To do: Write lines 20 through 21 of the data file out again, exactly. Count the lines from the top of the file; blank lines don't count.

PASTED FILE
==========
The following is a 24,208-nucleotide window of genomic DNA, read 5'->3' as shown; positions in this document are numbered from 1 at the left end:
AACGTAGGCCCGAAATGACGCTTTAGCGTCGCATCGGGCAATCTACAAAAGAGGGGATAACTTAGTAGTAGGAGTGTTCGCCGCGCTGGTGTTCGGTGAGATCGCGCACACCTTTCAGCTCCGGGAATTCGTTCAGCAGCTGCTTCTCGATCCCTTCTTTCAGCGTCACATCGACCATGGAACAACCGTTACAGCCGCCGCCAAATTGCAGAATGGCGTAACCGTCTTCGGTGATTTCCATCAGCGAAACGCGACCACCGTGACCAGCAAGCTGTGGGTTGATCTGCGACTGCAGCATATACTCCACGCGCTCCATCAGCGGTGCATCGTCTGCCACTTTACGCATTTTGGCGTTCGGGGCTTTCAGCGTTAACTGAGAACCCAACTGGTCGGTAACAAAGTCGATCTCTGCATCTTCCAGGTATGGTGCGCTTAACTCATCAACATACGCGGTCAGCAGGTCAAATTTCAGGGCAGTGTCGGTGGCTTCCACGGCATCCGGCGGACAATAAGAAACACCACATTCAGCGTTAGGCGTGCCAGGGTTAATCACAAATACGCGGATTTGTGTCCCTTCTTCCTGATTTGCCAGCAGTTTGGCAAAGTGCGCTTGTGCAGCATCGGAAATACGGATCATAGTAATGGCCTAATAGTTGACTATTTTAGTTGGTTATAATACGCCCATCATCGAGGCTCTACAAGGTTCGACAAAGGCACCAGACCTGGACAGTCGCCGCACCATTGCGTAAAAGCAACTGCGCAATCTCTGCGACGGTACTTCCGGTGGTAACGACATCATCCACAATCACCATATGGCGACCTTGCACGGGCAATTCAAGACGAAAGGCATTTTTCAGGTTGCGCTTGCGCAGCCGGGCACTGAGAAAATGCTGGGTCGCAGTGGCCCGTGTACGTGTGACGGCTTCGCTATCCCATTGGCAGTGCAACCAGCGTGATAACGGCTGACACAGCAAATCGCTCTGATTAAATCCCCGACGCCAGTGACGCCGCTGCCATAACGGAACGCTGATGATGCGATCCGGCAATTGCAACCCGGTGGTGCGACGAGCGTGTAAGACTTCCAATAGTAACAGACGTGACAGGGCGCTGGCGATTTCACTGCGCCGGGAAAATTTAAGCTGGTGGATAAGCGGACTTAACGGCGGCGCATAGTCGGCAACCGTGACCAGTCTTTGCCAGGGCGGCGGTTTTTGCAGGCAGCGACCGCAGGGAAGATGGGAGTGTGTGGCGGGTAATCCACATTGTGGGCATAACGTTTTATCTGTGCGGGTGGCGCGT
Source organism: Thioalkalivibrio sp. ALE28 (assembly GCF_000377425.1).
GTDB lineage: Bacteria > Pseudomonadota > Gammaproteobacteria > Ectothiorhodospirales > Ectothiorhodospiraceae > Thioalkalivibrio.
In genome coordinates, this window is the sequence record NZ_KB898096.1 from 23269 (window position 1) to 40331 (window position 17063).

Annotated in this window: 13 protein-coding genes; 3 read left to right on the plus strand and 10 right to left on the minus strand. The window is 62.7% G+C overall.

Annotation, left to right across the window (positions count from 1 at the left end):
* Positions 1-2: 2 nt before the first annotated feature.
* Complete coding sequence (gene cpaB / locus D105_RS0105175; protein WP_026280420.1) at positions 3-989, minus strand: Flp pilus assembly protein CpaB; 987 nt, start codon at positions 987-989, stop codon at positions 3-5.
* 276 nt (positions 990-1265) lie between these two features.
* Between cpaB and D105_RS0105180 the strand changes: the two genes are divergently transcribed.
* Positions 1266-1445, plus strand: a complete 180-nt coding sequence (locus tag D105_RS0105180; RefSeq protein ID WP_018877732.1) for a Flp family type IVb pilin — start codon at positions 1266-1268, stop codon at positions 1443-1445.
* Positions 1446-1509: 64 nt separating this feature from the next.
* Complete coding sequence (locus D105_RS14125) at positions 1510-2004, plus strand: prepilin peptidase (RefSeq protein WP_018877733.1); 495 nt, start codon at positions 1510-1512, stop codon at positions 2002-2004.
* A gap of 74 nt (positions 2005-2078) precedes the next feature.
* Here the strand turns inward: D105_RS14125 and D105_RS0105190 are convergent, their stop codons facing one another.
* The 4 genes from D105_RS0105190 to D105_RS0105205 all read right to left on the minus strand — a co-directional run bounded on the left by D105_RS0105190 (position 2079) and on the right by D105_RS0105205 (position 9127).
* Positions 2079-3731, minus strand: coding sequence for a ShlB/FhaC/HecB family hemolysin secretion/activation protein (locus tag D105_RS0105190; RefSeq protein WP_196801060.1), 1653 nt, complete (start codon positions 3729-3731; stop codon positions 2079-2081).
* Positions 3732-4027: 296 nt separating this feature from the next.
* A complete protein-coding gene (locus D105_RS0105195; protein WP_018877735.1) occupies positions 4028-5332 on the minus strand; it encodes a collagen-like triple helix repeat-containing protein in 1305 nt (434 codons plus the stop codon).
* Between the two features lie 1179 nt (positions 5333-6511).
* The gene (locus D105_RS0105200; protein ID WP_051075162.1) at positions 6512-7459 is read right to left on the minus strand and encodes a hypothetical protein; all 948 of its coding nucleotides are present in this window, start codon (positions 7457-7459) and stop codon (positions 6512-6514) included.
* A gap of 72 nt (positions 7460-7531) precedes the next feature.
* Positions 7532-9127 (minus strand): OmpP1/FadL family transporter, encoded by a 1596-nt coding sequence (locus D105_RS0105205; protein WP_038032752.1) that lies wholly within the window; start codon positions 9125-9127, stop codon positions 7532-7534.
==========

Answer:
* A complete protein-coding gene (locus D105_RS0105195; protein WP_018877735.1) occupies positions 4028-5332 on the minus strand; it encodes a collagen-like triple helix repeat-containing protein in 1305 nt (434 codons plus the stop codon).
* Between the two features lie 1179 nt (positions 5333-6511).